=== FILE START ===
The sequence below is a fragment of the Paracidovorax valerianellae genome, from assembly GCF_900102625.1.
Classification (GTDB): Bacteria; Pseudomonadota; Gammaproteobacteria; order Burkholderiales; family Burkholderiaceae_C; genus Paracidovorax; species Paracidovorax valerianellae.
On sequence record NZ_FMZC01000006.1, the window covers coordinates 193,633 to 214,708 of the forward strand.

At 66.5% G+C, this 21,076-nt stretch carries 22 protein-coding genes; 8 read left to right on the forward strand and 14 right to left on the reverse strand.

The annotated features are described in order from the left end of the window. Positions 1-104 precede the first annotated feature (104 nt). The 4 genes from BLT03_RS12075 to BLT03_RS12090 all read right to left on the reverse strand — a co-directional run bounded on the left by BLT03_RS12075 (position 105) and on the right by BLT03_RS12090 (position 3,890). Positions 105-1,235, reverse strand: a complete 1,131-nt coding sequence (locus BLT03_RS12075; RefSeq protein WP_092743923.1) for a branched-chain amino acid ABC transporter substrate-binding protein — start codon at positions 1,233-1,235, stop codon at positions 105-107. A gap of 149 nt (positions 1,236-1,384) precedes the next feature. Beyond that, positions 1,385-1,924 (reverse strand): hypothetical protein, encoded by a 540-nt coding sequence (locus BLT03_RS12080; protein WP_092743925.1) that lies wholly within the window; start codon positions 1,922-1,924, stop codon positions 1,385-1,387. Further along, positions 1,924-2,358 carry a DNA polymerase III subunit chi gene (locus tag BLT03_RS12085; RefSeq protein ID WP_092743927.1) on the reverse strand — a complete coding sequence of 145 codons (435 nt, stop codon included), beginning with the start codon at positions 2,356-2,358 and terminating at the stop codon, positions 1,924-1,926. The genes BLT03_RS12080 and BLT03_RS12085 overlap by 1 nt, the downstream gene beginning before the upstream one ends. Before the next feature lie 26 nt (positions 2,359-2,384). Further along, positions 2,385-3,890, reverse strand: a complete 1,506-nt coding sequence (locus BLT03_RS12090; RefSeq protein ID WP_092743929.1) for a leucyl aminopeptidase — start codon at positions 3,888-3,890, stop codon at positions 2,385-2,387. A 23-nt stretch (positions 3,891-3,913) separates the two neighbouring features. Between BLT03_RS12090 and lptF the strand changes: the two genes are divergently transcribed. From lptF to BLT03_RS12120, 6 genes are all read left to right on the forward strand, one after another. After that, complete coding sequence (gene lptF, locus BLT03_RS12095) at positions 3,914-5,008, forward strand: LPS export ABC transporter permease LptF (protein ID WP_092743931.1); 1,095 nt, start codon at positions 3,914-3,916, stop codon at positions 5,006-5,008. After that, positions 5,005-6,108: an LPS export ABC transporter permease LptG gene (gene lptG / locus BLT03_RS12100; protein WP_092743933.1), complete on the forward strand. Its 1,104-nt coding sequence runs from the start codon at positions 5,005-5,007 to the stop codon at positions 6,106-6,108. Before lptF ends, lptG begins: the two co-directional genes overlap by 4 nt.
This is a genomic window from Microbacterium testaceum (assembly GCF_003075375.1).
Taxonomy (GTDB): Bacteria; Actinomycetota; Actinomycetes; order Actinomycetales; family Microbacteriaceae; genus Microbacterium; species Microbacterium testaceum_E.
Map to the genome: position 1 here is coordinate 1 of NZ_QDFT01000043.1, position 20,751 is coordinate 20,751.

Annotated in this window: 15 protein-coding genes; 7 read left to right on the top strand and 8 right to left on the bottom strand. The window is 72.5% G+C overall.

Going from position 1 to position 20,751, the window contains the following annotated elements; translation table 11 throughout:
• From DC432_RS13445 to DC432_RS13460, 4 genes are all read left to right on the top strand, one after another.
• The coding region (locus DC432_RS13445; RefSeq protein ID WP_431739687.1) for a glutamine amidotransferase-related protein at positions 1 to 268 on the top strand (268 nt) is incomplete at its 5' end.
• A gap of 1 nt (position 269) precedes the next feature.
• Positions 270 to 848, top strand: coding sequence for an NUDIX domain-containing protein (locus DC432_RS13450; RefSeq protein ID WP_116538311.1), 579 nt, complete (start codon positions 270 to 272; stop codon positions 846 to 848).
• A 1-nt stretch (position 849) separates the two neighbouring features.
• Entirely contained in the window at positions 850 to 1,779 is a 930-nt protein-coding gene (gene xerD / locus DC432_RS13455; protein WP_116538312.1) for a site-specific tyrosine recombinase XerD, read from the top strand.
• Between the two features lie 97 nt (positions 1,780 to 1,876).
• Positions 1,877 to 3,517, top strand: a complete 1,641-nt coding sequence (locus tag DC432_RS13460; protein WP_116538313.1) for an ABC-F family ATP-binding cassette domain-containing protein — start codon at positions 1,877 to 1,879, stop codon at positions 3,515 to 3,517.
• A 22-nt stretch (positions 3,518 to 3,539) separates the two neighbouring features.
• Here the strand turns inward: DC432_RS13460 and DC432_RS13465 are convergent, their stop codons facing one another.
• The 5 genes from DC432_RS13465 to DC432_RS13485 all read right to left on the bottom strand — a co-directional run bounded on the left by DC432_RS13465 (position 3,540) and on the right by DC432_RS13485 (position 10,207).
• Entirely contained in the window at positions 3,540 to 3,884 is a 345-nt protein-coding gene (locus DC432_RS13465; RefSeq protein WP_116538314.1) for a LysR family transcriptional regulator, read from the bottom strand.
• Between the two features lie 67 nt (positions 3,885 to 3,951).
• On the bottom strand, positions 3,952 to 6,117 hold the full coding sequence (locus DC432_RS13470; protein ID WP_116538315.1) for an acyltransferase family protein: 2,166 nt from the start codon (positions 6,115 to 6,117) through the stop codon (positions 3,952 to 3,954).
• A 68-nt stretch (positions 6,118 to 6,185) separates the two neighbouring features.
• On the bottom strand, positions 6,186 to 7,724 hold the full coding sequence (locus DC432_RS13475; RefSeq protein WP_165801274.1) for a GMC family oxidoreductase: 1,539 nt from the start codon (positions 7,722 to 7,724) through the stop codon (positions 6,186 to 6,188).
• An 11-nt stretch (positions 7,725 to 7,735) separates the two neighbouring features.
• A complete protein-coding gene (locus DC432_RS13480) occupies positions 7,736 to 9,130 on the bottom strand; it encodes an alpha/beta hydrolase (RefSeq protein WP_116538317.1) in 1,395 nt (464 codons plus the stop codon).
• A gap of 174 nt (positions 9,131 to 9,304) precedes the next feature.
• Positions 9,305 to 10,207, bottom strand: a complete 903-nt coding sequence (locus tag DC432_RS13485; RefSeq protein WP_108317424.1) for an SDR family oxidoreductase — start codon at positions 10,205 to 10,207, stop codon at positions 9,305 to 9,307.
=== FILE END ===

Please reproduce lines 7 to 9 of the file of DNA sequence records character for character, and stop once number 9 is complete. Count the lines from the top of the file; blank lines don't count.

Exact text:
Taxonomy (GTDB): Bacteria; Actinomycetota; Actinomycetes; order Actinomycetales; family Microbacteriaceae; genus Microbacterium; species Microbacterium testaceum_E.
Map to the genome: position 1 here is coordinate 1 of NZ_QDFT01000043.1, position 20,751 is coordinate 20,751.

Annotated in this window: 15 protein-coding genes; 7 read left to right on the top strand and 8 right to left on the bottom strand. The window is 72.5% G+C overall.